We need education — not misinformation — on the child tax credit | Opinion
We can’t fix economic inequality with the wave of a wand. But making the child tax credit permanent is a step in the right direction.
By Vincent Hughes and Ashley McBride
The newly expanded monthly child tax credit which was passed into law as part of the American Rescue Plan has helped bring much-needed COVID relief to millions of American families — delivering $300 monthly checks per child to mailboxes across the country.
Now, Congress is debating making that tax credit permanent as part of the reconciliation budget and the President’s Build Back Better Agenda, a move that would further strengthen working families.
Unfortunately, many of the families who need this credit most are not taking advantage of it. Nearly 4 million or more children who are eligible for these payments are not receiving them.
The reason? So-called “tax hesitancy.”
Experts and advocates suggest that some parents, particularly those in low-income communities of color, might be hesitant to go through the process of signing up with the IRS to receive the credit because they think it could backfire and prevent them from receiving other benefits. While most taxpayers receive these credit checks automatically, the lowest-income households have become eligible for the first time, and many of them don’t typically file with the IRS.
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These fears are completely unfounded, and often rooted in the work of bad actors’ misinformation campaigns. Families who didn’t file a tax return are eligible for the child tax credit — with no consequence for doing so. The tragedy of this scenario is that misinformation and fear is preventing Pennsylvania’s poorest families from getting relief that is lawfully theirs. These are families who struggle with putting dinner on the table, paying for childcare and health care, and generally making ends meet.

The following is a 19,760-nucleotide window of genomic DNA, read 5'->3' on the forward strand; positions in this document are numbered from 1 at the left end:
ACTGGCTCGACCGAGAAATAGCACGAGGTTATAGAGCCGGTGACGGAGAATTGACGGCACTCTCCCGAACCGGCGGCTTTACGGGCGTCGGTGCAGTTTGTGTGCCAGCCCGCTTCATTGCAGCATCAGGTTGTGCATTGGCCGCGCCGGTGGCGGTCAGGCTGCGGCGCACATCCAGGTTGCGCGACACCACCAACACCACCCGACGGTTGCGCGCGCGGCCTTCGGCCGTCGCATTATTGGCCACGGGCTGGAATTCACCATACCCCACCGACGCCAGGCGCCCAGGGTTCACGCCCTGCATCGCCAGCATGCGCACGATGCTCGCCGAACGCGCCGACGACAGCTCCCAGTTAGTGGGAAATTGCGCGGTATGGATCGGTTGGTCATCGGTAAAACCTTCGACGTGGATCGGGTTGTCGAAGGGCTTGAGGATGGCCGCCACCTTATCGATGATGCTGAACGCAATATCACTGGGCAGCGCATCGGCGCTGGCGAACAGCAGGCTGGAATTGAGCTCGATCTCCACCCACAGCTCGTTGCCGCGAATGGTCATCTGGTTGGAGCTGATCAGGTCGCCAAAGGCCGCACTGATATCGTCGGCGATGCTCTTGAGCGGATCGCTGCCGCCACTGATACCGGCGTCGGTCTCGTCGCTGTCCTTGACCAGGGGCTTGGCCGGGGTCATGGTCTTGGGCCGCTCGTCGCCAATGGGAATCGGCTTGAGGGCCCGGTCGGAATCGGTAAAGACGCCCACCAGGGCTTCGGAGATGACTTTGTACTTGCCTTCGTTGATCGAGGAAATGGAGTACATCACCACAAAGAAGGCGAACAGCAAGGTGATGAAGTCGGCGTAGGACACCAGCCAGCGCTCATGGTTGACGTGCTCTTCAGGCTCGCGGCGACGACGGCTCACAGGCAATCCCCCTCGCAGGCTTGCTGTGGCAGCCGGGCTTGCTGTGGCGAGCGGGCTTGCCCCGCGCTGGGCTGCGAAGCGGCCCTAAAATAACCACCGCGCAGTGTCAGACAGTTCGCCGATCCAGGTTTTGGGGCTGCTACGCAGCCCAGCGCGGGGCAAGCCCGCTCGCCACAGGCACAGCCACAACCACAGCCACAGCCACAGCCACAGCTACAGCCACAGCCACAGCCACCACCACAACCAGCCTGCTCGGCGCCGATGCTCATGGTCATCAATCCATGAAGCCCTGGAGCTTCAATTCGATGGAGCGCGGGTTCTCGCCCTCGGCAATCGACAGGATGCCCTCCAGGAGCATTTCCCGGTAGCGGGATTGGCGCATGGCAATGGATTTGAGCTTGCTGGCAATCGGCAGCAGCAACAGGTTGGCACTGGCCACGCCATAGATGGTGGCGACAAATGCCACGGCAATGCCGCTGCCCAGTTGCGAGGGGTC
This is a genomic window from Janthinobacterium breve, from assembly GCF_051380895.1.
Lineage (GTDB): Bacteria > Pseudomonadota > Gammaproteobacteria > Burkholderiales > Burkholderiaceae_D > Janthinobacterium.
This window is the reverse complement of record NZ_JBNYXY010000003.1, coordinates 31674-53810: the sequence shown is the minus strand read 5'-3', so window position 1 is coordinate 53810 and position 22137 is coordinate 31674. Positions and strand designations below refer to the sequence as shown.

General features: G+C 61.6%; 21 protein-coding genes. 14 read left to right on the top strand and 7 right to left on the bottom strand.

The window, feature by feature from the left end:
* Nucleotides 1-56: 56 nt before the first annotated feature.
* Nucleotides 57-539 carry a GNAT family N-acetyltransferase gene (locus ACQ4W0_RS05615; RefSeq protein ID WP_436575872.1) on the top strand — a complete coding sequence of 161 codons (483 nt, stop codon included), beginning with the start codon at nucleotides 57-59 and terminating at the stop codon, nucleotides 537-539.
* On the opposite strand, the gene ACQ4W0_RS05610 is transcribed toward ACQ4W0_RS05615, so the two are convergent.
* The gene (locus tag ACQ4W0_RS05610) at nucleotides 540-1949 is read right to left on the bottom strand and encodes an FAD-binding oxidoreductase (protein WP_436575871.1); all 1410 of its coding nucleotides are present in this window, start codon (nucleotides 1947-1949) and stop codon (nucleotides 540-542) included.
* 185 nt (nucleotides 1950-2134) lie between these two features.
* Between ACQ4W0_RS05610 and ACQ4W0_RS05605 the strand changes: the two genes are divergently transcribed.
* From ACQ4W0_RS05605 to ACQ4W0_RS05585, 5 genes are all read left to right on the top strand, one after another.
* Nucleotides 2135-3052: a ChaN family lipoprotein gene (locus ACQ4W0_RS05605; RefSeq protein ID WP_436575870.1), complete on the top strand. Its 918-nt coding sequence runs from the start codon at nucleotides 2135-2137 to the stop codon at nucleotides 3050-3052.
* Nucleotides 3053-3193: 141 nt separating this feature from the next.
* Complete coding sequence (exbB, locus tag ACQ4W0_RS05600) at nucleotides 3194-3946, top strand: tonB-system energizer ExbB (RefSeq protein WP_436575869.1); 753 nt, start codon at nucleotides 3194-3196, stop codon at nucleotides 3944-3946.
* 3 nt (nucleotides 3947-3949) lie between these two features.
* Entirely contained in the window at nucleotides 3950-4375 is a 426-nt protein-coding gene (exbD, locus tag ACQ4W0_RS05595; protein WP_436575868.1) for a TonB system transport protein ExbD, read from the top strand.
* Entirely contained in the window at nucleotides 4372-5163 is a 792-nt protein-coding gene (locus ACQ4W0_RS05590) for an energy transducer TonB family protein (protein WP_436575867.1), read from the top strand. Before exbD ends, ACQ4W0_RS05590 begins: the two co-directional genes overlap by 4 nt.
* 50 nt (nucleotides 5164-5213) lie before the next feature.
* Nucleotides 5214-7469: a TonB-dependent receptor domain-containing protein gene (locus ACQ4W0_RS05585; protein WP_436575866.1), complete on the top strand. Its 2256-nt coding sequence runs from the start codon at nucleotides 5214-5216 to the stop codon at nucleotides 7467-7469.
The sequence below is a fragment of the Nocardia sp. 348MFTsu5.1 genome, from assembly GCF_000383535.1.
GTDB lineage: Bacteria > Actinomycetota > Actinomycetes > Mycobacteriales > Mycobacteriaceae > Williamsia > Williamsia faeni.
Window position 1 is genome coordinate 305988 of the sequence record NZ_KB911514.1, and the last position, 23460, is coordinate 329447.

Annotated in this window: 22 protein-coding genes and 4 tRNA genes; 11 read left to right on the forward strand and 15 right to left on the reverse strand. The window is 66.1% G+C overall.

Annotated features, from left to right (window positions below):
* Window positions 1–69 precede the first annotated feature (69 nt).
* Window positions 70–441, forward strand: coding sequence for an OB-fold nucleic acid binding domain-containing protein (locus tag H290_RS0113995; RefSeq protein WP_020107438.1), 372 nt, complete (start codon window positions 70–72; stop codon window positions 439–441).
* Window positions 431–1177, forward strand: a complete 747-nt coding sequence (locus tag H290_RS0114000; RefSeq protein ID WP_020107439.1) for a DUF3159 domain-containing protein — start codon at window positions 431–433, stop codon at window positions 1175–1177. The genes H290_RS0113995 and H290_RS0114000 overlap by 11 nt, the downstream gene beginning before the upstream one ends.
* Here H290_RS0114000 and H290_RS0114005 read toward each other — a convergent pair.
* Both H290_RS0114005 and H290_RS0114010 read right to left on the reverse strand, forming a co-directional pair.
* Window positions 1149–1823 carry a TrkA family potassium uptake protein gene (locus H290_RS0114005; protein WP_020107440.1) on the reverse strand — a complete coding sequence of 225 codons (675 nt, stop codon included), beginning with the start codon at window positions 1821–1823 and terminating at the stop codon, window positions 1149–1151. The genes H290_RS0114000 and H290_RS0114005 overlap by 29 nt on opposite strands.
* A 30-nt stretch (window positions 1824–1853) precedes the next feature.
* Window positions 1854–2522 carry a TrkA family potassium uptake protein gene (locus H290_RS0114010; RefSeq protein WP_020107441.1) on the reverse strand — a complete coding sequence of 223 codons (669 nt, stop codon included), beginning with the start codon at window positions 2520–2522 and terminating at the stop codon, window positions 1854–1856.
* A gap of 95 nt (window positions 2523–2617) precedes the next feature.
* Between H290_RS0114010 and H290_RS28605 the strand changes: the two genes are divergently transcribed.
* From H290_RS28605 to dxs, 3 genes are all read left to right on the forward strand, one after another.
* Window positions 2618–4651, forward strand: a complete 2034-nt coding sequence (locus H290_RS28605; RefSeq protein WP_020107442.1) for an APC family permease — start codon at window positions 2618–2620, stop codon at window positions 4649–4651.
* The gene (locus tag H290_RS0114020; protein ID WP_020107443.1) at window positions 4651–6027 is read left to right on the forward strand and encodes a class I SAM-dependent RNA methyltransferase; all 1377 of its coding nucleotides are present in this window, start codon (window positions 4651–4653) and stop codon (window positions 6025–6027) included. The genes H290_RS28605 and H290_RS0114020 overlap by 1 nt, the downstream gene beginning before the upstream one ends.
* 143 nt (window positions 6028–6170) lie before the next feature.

Further, there are practical benefits for the economy that come along with expanding the tax credit and keeping it permanently. Lifting low-income children out of poverty has been shown to benefit the economy and acts as a “fiscal multiplier,” adding to new GDP growth as families spend their credit.
As advocates for underserved communities, the challenge to get more of our families on board with the child tax credit can feel daunting. It is impossible to alleviate mistrust in the government, particularly among communities of color, overnight.
However, we believe that it can start with conversations within our communities — and in other communities that are not taking advantage of this opportunity.
We’re calling on other elected officials and advocacy groups and community organizations to band together and raise awareness about the benefits being left on the table. We need a coordinated effort to enter our communities and have real conversations with those who stand to benefit the most from the tax credit.
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Our federal, state and local leaders need to join us in banging the drum about the child tax credit and the myriad other benefits that are potentially becoming available as Congress hammers out what will be two of the most influential spending bills in a generation — the infrastructure deal and the larger reconciliation package. Struggling Pennsylvanians can only make use of the resources they are aware of and trust.
Finally, we strongly encourage that efforts made to educate folks about making sure underprivileged communities get their due include a conversation about the importance of voting. This isn’t about partisanship. It’s about remembering that elections have consequences, no matter what side of the aisle you’re on — and sometimes those consequences include benefits that help level the playing field.
We can’t fix economic inequality with the wave of a wand, but the child tax credit and its potential permanence is a step in the right direction that has and will continue to lift millions of families out of poverty. It’s up to us to make sure that the people who need it most have the tools and knowledge they need to take advantage of it.
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Capital-Star Guest Contributor